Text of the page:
bluebird bio Gets its Wings on Rare Drug Trial Results

Andrew Klips  |

Cambridge, Massachusetts-based bluebird bio (BLUE) soared to an all-time intraday high in Monday action after releasing positive preliminary clinical trial data for its experimental gene therapy to treat the rare blood disorder beta-thalassermia major.  bluebird bio (that’s right, no capital letters) reported the data on its LentiGlobin BB305 treatment at the 19th Annual Congress of the European Hematology Association in Milan, Italy.

bluebird Flies on Treatment for Cooley's Anemia

Beta-thalassermia major, sometimes called Cooley’s anemia, is a hereditary disorder caused by a genetic abnormality of the beta globin gene that results in defective red blood cells, the cells that carry oxygen to cells throughout the body via hemoglobin. The condition is characterized by patients suffering from chronic anemia, an increased risk for blood clots and generally requires a lifetime of regular transfusions. Beta-thalassermia comes in two types:  major and intermedia, with major being the more serious and more prevalent condition.

bluebird’s LentiGlobin replaces the defective gene through transplantation of a fully-functional one. The current research is on the second generation of LentiGlobin and demonstrating more robust results than the previous version.

About 290,000 people worldwide have been diagnosed with beta-thalassemia, with about 15,000 of those patients in the U.S. and Europe.

Early Clinical Trials Show Progress in Treating Beta-thalassermia Major

bluebird said that it had success in treating two Beta-thalassermia major patients in a Phase 1/2 trial conducted in France, dubbed HGB-205. The research showed that one dose of bluebird’s autologous therapy successfully replaced malfunctioning genes with functional ones, leading to substantial increases in hemoglobin levels within 2 – 4.5 months. The subjects received their last blood transfusion on day 10 and day 12, respectively, after treatment with LentiGlobin BB305 and have remained transfusion independent for approximately 3 and 6 months, respectively.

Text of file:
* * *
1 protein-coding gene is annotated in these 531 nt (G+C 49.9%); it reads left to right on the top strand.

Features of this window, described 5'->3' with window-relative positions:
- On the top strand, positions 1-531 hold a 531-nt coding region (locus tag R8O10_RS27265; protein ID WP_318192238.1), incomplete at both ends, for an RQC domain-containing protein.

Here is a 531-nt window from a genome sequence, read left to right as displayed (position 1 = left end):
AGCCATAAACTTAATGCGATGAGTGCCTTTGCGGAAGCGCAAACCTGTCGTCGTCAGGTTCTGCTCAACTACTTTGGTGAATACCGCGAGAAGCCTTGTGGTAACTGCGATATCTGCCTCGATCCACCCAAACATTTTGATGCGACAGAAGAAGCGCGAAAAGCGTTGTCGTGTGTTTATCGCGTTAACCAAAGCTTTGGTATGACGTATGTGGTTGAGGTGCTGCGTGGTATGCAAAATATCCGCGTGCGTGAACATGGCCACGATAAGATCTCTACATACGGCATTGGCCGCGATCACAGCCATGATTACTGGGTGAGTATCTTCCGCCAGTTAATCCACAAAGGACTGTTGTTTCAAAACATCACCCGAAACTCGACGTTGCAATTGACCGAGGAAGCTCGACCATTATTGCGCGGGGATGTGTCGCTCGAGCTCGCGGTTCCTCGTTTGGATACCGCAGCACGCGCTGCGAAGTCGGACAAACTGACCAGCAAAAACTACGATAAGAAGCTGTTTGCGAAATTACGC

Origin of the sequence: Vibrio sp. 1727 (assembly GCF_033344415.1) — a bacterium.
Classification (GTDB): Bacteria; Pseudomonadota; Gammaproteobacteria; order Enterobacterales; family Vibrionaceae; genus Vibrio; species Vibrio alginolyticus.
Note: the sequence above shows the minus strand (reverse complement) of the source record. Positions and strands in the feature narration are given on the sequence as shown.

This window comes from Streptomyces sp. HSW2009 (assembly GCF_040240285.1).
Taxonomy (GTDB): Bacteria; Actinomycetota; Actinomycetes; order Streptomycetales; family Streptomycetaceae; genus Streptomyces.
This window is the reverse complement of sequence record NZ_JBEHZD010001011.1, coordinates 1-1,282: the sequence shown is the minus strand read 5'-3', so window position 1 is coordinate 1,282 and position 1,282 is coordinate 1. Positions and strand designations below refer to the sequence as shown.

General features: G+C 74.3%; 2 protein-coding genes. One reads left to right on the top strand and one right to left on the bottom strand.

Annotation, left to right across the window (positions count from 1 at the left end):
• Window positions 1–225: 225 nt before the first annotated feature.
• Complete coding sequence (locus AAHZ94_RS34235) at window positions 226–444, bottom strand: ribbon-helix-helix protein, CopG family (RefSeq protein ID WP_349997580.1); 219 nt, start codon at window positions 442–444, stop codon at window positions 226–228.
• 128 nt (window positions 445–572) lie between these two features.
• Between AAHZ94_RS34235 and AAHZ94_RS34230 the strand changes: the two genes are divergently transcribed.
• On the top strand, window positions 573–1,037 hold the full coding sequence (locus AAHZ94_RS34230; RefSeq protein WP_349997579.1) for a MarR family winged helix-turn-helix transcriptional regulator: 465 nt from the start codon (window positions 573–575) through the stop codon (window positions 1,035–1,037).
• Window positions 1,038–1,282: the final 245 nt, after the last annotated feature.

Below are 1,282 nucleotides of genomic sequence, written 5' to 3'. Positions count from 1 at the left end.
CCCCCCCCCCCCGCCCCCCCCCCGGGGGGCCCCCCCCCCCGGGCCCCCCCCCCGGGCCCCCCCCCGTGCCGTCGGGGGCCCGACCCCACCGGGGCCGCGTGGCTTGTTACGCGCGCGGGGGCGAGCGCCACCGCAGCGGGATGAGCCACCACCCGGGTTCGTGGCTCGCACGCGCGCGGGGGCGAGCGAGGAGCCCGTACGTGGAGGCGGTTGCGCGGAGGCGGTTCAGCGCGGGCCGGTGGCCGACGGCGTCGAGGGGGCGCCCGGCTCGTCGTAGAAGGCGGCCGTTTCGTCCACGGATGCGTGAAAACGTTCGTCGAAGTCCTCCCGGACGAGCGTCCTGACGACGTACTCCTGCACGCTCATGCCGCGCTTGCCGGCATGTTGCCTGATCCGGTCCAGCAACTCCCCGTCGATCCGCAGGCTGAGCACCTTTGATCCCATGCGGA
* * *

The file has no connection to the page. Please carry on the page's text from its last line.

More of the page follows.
“We are encouraged by the early and high-level production of corrected betaAT87Q-globin and the rapid onset of transfusion independence in these initial subjects, as well as the absence of any gene therapy related adverse events,” said Dr. David Davidson, bluebird bio’s Chief Medical Officer, in a statement Monday morning. We look forward to providing additional data from this study and our ongoing multi-center Northstar Study later this year.” The Northstar Study is a similar study of patients and LentiGlobin, only it is being conducted in the U.S.

The trial in France is slated to enroll seven patients and the one in the U.S. up to 15.

Lenti-D Also in the Pipeline

bluebird has a more advanced study of a product it calls Lenti-D that is evaluating the therapy in a Phase 2/3 study for childhood cerebral adrenoleukodystrophy, a rare, hereditary neurological disorder affecting young boys. The process is similar, involving extracting stem cells from a patient, treating the cells with a “lentivirus” to repair the gene sequence and then re-injecting them back into the patient.

Shares of BLUE rocketed up by about 70 percent to $41.75 early in the trading day and closed the session ahead by 32.1% at $34.46. The previous all-time high for the company, which went public almost a year ago to the day, had been $36.25.


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